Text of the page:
The frustration is beyond description; I feel like I’m going to erupt. Especially in light of the fact that I look at my life and can see even the most mundane tasks slipping through my fingers like sand.

I feel like I’m stuck in a rut that I will never escape from, and it’s starting to grind me down.

So, I’m sorry I’m such a downer lately. For your sake as much as mine, I hope things change soon.

On the plus side, I have a couple of good recipes to share (when I get the chance to write them), and the boys do seem to be on the upswing from all the craziness that’s been going on with them lately.

So there are a few silver linings in my grey little world.

Spring just needs to come again. Soon.

Homemade Sea Salt Hand Scrub

Homemade Sea Salt Hand Scrub CradleRockingMama.com

This winter is being particularly rough on my hands. They’re cracking and severely dry, no matter how much hand cream I slather on.

Long before I delved into the food allergy world, I made my own sea salt hand scrub. With my hands so dry and icky lately, I remembered this scrub and raced to my bathroom for a little spa treatment. Imagine my surprise when I realized I was completely out!

Taking care of the kids preoccupied my time so much I haven’t replenished my jar since it ran out over a year ago! Ack!

Well, I had to rectify that immediately, and I am so glad I did! After just one scrub down, my hands felt almost completely normal again.

I bet in another couple of days my hands will be completely healed. This stuff is awesome!

Surely I’m not the only person suffering with dry, icky hands this winter, right?

It’s very simple to do.

Start with sea salt. For this, I actually prefer the pure white, slightly processed sea salt. It isn’t quite as abrasive on your hands. Hain’s makes a nice version for this.

Dump the sea salt into a bowl and add your oil. I’ve used almond oil in the past, but this time I used Jojoba oil. Pretty much any liquid oil will work, though; it’s just a matter of personal preference.

Using a spoon, mix the salt and oil together.

That’s it!

Sea Salt Scrub 1 CradleRockingMama.com

One little note: I’ve noticed over the years that the amount of oil necessary varies depending on which carrier oil I use. For that reason, I recommend starting with 3 T. of oil and adding more as necessary. You may find you need to add more salt, too, depending on the oil choice. In the end, you want the texture to resemble damp sand.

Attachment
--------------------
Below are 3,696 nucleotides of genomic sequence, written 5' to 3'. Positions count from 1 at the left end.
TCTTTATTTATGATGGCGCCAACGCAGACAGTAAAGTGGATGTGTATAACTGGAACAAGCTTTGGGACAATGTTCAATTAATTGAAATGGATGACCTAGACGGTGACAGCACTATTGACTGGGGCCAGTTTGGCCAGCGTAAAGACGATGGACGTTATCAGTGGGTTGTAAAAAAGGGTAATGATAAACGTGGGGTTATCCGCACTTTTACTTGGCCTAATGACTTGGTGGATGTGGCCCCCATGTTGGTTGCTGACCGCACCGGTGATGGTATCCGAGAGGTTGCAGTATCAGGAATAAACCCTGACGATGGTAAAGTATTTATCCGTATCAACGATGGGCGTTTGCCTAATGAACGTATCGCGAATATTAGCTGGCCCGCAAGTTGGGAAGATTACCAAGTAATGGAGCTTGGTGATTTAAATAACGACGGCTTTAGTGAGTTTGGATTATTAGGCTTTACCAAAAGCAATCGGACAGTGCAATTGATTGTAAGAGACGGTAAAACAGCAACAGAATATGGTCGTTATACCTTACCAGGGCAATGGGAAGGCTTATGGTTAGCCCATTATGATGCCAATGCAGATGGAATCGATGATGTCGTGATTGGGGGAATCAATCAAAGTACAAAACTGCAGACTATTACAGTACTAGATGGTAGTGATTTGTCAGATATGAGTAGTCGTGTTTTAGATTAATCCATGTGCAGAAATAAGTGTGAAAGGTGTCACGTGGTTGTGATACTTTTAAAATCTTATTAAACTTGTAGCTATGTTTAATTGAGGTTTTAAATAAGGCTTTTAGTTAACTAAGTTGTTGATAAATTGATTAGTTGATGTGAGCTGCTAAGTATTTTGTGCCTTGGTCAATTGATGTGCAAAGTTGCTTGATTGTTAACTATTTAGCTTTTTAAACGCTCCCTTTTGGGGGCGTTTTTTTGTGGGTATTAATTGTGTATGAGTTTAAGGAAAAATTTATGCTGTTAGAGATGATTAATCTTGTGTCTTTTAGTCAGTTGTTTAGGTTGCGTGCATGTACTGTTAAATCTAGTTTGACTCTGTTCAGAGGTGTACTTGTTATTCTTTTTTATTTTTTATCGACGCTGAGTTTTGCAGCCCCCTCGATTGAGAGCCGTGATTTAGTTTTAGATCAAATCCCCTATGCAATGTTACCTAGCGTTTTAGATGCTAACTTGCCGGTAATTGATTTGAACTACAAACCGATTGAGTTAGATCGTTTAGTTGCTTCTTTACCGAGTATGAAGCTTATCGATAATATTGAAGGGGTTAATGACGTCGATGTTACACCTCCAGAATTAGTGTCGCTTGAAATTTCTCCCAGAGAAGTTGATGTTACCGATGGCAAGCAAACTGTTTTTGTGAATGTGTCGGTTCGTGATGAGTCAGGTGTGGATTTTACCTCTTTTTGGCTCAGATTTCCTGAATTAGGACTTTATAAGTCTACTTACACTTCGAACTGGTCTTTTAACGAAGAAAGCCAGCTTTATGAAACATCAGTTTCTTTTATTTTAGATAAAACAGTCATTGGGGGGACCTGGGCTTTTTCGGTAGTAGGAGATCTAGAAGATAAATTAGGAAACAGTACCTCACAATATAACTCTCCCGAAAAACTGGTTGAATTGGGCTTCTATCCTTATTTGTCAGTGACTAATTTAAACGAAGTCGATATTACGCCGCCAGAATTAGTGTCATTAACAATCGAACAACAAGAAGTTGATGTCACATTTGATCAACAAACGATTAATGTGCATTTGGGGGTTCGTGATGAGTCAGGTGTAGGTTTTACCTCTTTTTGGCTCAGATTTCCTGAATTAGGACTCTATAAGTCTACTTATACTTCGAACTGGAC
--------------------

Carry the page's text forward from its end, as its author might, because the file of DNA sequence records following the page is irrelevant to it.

If you want it to smell nice, you can add some essential oils when you add the carrier oil, but that isn’t necessary.

If you want it to smell nice but can’t use essential oils, you can infuse the salt with scent the old-fashioned way. Just put some vanilla beans, orange peels, or herbs in a jar and fill with sea salt. After a few weeks, the salt will take on some of the scent and you can use that in your hand scrub.

I have a jar with a cork lid that I’ve used for my scrubs for years. My Mom taught me to make this when I was still a teenager, and she always stuck a seashell in the scrub to use as a dipping device.

Turns out, a small seashell scoops up just the right amount of scrub for a single use!

Sea Salt Scrub 2 CradleRockingMama.com

Plus, it just makes it seem fancier and more spa-like.

In fact, jars of this salt scrub make lovely gifts for almost any occasion. Wrap a pretty bow around the jar and give someone a “spa in a jar”!

Right now is an ideal time to try this, in my opinion. Valentine’s Day is this weekend and nobody wants dry, cracking hands on a romantic evening!

Give it a shot; your hands will thank you for it! 

Homemade Sea Salt Hand Scrub
 
Prep time
Total time